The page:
Thanks to Dr. Celeste Welty, OSU Department of Entomology, for contributing to this post.
We have seen an unusually high number of tomato and pepper samples with Tomato spotted wilt virus and related Tospovirus diseases this spring and summer. Symptoms on foliage include necrotic and/or chlorotic spots, and necrotic spots or streaks on stems and petioles. Ringspots may be observed on leaves. Plants tend to be stunted and may wilt. Fruits develop a range of symptoms, from chlorotic blotches to ringspots.
TSWV on pepper – notice necrotic spots on leaves.
Closeup of TSWV on pepper leaf – note ringspot symptoms.
Tospoviruses are transmitted from plant to plant by thrips. Thrips larvae feeding on plants acquire the virus and become infective for the lifetime of the insect. The viruses overwinter in infected plant debris and weeds. Plants infected at the seedling stage are likely to have more severe symptoms than plants infected later.
These viruses are managed differently than aphid-transmitted viruses because they have a longer development cycle within the thrips, so there is hope of getting the problem under control if prompt action is taken. If isolated plants show symptoms, these should be rogued and destroyed as soon as possible. Insecticides can be effective if applied as soon as the problem is diagnosed, however, note that thrips are one of the more difficult pests to kill with our current choices of insecticides. We have Radiant (spinetoram), Movento (spirotetramat), and Exirel (cyantraniliprole) that generally do the best; beware these are quite expensive. Lannate (methomyl) can do ok; the pyrethroids (such as Warrior, Mustang, Baythroid, Asana) are generally poor for thrips control. Movento is systemic but needs an adjuvant such as Dyne-Amic or LI-700 to get it into the plant. Note Radiant and Movento are not allowed in greenhouses or high tunnels.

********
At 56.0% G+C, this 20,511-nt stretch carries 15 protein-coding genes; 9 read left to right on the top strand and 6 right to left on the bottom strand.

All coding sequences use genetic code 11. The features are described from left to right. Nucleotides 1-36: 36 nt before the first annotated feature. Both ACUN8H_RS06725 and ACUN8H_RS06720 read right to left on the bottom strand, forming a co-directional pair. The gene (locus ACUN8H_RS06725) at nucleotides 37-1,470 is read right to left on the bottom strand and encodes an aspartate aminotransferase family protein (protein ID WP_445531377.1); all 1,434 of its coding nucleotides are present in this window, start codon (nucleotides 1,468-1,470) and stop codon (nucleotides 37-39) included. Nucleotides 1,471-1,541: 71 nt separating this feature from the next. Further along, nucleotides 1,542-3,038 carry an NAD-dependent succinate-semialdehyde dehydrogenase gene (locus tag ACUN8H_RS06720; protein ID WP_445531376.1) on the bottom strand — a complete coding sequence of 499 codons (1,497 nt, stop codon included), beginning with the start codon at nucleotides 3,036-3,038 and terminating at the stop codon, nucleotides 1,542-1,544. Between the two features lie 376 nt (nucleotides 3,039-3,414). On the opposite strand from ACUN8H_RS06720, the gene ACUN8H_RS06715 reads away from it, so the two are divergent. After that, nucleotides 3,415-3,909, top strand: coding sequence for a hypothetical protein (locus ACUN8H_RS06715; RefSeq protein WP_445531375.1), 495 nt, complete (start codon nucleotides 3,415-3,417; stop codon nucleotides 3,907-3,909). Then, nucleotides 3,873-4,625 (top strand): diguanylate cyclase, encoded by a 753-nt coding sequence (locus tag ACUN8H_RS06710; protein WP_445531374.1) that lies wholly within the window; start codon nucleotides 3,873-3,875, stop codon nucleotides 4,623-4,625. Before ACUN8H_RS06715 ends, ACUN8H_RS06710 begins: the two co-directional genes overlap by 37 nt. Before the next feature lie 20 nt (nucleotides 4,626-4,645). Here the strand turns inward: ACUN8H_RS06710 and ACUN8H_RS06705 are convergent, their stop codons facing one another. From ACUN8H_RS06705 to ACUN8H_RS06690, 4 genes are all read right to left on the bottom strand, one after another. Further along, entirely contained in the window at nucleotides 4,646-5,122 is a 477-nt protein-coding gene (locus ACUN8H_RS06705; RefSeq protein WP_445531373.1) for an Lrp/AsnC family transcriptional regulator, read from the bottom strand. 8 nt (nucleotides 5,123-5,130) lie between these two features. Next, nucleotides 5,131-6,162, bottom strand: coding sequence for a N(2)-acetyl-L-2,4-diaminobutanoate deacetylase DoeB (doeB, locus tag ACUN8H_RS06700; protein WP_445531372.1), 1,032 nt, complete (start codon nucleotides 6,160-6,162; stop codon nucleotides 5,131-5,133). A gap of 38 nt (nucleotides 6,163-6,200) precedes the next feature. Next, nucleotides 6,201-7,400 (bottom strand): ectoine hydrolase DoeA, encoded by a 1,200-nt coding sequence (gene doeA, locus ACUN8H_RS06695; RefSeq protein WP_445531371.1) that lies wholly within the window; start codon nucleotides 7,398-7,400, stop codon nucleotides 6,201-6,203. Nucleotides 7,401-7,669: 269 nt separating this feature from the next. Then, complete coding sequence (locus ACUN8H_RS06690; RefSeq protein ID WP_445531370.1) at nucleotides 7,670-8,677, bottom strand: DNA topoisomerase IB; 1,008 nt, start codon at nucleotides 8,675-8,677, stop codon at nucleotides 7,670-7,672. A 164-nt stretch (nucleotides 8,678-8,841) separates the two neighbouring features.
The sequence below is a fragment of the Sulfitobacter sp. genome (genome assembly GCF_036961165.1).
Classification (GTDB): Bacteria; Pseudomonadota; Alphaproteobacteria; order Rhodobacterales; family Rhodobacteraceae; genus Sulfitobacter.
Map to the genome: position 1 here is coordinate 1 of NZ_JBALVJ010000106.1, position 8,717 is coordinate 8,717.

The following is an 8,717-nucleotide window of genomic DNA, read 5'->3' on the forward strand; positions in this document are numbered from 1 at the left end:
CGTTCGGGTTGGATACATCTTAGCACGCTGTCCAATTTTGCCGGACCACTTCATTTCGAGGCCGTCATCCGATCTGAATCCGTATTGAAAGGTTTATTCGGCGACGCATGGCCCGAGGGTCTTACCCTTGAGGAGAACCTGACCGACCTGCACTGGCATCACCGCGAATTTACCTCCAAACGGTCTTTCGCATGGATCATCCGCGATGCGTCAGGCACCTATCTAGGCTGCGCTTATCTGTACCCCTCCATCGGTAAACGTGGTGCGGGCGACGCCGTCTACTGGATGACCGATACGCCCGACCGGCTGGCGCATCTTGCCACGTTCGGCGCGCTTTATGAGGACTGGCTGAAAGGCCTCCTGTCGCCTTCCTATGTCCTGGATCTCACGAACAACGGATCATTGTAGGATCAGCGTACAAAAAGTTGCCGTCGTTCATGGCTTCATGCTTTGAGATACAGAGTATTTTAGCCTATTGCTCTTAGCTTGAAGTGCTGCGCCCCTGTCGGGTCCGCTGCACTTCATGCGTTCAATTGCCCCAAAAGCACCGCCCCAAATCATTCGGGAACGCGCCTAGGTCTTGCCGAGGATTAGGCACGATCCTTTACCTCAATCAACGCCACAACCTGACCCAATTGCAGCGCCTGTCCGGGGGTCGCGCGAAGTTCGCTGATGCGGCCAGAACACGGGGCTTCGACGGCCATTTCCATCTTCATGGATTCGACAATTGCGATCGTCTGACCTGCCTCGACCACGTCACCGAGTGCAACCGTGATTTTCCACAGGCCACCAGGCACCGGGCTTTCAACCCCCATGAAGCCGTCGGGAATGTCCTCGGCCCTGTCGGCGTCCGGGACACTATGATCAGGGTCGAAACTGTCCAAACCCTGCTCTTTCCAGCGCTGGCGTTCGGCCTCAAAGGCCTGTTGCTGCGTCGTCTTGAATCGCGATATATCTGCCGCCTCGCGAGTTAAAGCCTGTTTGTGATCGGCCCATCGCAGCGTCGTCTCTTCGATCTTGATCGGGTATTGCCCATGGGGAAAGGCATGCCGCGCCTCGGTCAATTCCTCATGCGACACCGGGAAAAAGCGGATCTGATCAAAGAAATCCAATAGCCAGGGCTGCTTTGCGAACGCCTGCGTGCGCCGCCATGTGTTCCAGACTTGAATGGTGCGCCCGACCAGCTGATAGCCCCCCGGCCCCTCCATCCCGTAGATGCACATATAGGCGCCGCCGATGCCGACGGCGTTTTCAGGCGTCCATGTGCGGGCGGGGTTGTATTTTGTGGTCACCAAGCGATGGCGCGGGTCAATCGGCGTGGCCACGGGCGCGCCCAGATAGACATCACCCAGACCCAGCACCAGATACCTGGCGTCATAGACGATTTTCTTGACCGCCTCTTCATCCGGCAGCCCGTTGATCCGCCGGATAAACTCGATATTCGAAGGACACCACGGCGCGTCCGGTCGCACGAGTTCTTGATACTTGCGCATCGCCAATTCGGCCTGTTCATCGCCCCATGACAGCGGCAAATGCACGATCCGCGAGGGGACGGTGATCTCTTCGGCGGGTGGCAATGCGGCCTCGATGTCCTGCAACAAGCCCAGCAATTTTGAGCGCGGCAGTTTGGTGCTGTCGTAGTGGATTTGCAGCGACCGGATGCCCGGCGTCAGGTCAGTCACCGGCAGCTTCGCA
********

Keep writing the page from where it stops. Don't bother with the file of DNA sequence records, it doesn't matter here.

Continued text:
TSWV symptoms on green tomato fruit (cluster type) in greenhouse (photo courtesy of Anna Testen).
Counties in which downy mildew has been reported on cucurbits. Most recent outbreaks are in red. Map from cdmipmpipe.org.
So far downy mildew has been confirmed on cucumbers in Wayne, Huron, Sandusky, Medina, and Fulton counties in Ohio. We also found it on cantaloupe in our sentinel plots in Huron County on July 28. We have not had reports of downy mildew on squash or pumpkins in Ohio to date. With dry or very dry weather in much of Ohio (1/3 of Ohio is currently under moderate drought conditions), we expect that downy mildew will continue to be less frequent and less severe than in previous years. However, in gardens and fields where it has occurred and fungicides have not been applied, downy mildew has been very damaging. We are recommending Orondis Opti alternated with Ranman, Gavel, Zing! or Zampro (tank mixed with a protectant fungicide like chlorothalanil or mancozeb if not included in the product). Presidio has been an effective fungicide in the past, but several studies have shown that it has lost efficacy in the last few years. Growers should be aware, especially with pumpkins, of other diseases that may be confused with downy mildew. Bacterial spot of pumpkin can cause leaf spots that converge and kill the leaves; however, fungicides are ineffective against bacterial spot. Despite the dry weather, we have seen bacterial spot of pumpkin and other bacterial diseases of vegetable crops this year in Ohio. Bacterial diseases are best managed in vegetables by using clean seed and reducing bacterial populations during transplant production by limiting moisture and applying bactericides.
Bacterial spot symptoms on pumpkin leaf.
Downy mildew symptoms on pumpkin leaf.